Diabetic Foot Conditions
Foot Doctors in San Antonio, Boerne, Hondo, Floresville, Kenedy, Uvalde, Live Oak, TX
It’s common knowledge that foot problems are a frequent complication for people with diabetes. But why?
Diabetes occurs when the body becomes unable to produce or use insulin, a hormone that allows your body to process the sugar you consume. If you are unable to turn that sugar into energy your body can use, too much of it will remain in your bloodstream.
Many diabetic foot problems are, in fact, complications associated with diabetic neuropathy and circulation issues.
High blood sugar levels also make it difficult to fight infections, meaning little problems can become big problems quickly for diabetics. For example, a blister can become a serious foot infection within days. Tissue death is one of the worst-case complications for people with diabetes because it may require drastic treatment – such as amputation – to avoid the life-threatening spread of gangrene.
Diabetic foot conditions treated at The Podiatry Group of South Texas include:
Damage and deterioration of the joint is known as arthropathy. Arthritis, for example, is a common cause of ankle arthropathy and also includes inflammation of the joint. When the ankle joint is affected, ankle sprains, fractures, and dislocations may become more likely and your movement may become limited due to pain and deformity.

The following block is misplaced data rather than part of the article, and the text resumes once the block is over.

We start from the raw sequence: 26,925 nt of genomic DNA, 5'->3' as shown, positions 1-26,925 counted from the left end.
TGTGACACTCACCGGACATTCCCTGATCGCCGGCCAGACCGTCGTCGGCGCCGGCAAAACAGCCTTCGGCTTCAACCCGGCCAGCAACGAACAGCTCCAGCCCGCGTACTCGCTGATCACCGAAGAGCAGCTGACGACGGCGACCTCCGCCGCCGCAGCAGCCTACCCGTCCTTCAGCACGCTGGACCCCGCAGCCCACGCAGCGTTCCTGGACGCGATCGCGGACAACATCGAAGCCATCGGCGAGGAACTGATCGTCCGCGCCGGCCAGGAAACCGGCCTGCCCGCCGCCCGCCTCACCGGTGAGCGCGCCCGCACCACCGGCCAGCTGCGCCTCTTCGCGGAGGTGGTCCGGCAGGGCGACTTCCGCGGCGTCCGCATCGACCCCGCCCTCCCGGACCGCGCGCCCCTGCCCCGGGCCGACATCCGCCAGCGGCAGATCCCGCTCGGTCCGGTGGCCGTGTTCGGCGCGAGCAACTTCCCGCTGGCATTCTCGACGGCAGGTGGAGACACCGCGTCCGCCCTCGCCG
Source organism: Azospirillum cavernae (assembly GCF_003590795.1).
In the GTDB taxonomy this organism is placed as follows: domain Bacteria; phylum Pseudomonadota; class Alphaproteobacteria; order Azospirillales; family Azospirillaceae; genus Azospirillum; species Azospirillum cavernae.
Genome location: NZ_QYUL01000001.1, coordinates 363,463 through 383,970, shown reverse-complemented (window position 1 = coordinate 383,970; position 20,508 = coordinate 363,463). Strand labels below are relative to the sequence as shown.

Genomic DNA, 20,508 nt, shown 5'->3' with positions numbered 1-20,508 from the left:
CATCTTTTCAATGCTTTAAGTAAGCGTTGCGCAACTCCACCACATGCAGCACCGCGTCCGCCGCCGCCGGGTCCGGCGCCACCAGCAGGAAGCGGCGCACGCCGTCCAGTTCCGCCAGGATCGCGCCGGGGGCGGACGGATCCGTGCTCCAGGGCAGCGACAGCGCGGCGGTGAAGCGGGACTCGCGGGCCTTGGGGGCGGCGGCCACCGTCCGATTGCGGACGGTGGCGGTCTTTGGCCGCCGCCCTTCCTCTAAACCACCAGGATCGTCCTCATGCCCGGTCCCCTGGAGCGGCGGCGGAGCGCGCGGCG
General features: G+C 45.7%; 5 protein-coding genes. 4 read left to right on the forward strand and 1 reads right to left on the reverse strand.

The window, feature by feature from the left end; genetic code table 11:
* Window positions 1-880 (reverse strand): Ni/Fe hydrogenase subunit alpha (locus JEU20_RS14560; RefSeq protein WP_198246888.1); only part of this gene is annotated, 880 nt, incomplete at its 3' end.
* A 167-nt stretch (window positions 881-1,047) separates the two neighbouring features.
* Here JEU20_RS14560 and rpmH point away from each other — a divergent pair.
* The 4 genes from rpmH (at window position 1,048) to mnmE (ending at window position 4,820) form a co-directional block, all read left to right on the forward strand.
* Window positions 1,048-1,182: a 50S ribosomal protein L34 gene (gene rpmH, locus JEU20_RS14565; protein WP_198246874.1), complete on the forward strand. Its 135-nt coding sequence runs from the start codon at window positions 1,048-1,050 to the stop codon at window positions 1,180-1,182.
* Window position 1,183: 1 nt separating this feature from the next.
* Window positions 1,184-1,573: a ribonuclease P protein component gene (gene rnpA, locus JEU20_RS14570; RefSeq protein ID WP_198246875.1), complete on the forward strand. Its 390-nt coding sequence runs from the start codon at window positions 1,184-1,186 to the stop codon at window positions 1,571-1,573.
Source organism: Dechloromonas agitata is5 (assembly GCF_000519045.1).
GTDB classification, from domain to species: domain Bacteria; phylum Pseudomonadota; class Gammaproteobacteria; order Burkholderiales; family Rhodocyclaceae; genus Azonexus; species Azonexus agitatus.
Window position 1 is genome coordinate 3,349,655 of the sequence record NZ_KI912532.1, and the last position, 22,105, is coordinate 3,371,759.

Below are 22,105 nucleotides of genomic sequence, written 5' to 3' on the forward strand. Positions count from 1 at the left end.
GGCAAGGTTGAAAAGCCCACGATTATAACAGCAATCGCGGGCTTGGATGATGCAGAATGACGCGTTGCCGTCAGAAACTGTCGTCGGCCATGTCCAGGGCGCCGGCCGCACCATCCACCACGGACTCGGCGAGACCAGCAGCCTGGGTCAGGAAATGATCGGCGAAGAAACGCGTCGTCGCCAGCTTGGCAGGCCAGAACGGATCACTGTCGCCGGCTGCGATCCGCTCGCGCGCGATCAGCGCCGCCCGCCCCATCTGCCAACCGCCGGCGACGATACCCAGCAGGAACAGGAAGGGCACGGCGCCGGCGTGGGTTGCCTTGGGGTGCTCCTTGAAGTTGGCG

Treatment involves addressing the cause of the joint damage and treating symptoms. Depending on the severity of your symptoms, this may include medication, physical therapy, and surgery.
This particular foot deformity is a serious complication of diabetes that can cause disability or even lead to the need for amputation. It stems from nerve and blood vessel damage that weakens the bones enough to change the shape of your foot.
A telltale sign of Charcot foot is what is called “rocker bottom,” in which a bony bulge develops on the sole of the foot. This occurs after bones in the foot weaken, fracture, and become repositioned due to continued walking on the fractured foot. Nerve damage due to diabetic neuropathy, for example, is what allows a person to continue to walk on a fractured foot without feeling pain. Doing so permits the condition to progress to the point of deformity.
Early diagnosis of Charcot foot is critical for successful treatment. Symptoms include a foot that is red, warm, inflamed, or tender to the touch. X-rays can evaluate the extent of the damage.
Reconstructive surgery may be required if the damage is severe. If not, immobilization (as with casts, boots, or braces) and custom orthotics may help weakened bones repair themselves. Keeping weight off the foot while it heals can have a significant impact on your recovery as well.
Neuropathy is a type of nerve damage or loss of nerve function that can cause pain as well as reduced ability to feel sensations, especially in the extremities. For example, a person with uncontrolled diabetes may fail to notice if the shoes they are wearing are too tight or feel blisters or sores that subsequently develop. Foot ulcers that become infected can result in tissue death (gangrene).
The nerve damage caused by diabetic neuropathy cannot be reversed, but its progression can be halted by managing your diabetes. By keeping your blood sugar levels within a normal range, patients with diabetic neuropathy can prevent additional nerve damage.
Typical symptoms of diabetic neuropathy include pain, tingling, numbness, weakness, and a loss of feeling or sensation, especially in the limbs.